Thierry Mugler: Couturissime presents 150 haute-couture and prêt-à-porter outfits by a visionary couturier, director, photographer, perfumer and dancer – almost none of which have ever been exhibited – in addition to accessories, stage costumes, videos, rarely seen sketches, and archival material. Numerous art prints by leading fashion photographers round out the show.
A singular talent
Mugler was one of the young designers who reestablished fashion in Paris during the 1980s and 1990s, once again making it competitive with New York’s coolness and Milan’s expertise. In 1997, the moribund Chambre syndicale de la haute couture parisienne (the French fashion industry’s governing body) opened its tightly locked doors to welcome a few exceptionally progressive designers, among them Mugler. It was a historic event.
With tendencies toward the futuristic, Mugler experimented with avantgarde techniques and materials – including (acrylic) glass, PVC, faux fur, vinyl, latex and chrome. His broad architectural silhouettes have made their mark on the history of fashion. To this day, Mugler continues to influence an entirely new generation of up-and-coming couturiers.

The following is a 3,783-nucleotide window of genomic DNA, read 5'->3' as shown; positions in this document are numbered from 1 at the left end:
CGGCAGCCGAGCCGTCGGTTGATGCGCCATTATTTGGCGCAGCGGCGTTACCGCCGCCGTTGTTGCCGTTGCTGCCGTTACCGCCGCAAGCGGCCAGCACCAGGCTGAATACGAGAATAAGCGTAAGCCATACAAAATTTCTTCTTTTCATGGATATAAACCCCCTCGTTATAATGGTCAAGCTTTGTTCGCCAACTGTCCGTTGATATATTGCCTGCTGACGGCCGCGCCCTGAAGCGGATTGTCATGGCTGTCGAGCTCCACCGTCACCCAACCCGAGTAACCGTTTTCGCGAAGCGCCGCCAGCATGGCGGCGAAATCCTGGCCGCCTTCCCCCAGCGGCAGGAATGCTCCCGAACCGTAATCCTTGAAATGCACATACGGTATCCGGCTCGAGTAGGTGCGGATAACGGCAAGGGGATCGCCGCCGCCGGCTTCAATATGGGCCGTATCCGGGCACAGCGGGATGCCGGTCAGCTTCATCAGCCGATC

“My only measure is excess”
Borrowing from the animal kingdom, the world of myth, Hollywood glamour as well as from the universe of modern technology and architecture, he created a superhero look for the strong, modern woman. His fashion is characterized by a sophisticated mixture of high and popular culture, in which refined haute couture meets drag show drama.
Mugler’s creations have been worn by stars like Diana Ross, David Bowie, Lady Gaga, Céline Dion and Beyoncé, and captured on film by masters of fashion photography like Helmut Newton, Ellen von Unwerth and Pierre et Gilles. With his penchant for theatrical performance, Mugler has created some of the most spectacular fashion shows of his time.
This exhibition was initiated and produced by the Montreal Museum of Fine Arts in collaboration with the Maison Mugler which restored the designer’s heritage couture. The exhibition was curated by Thierry-Maxime Loriot.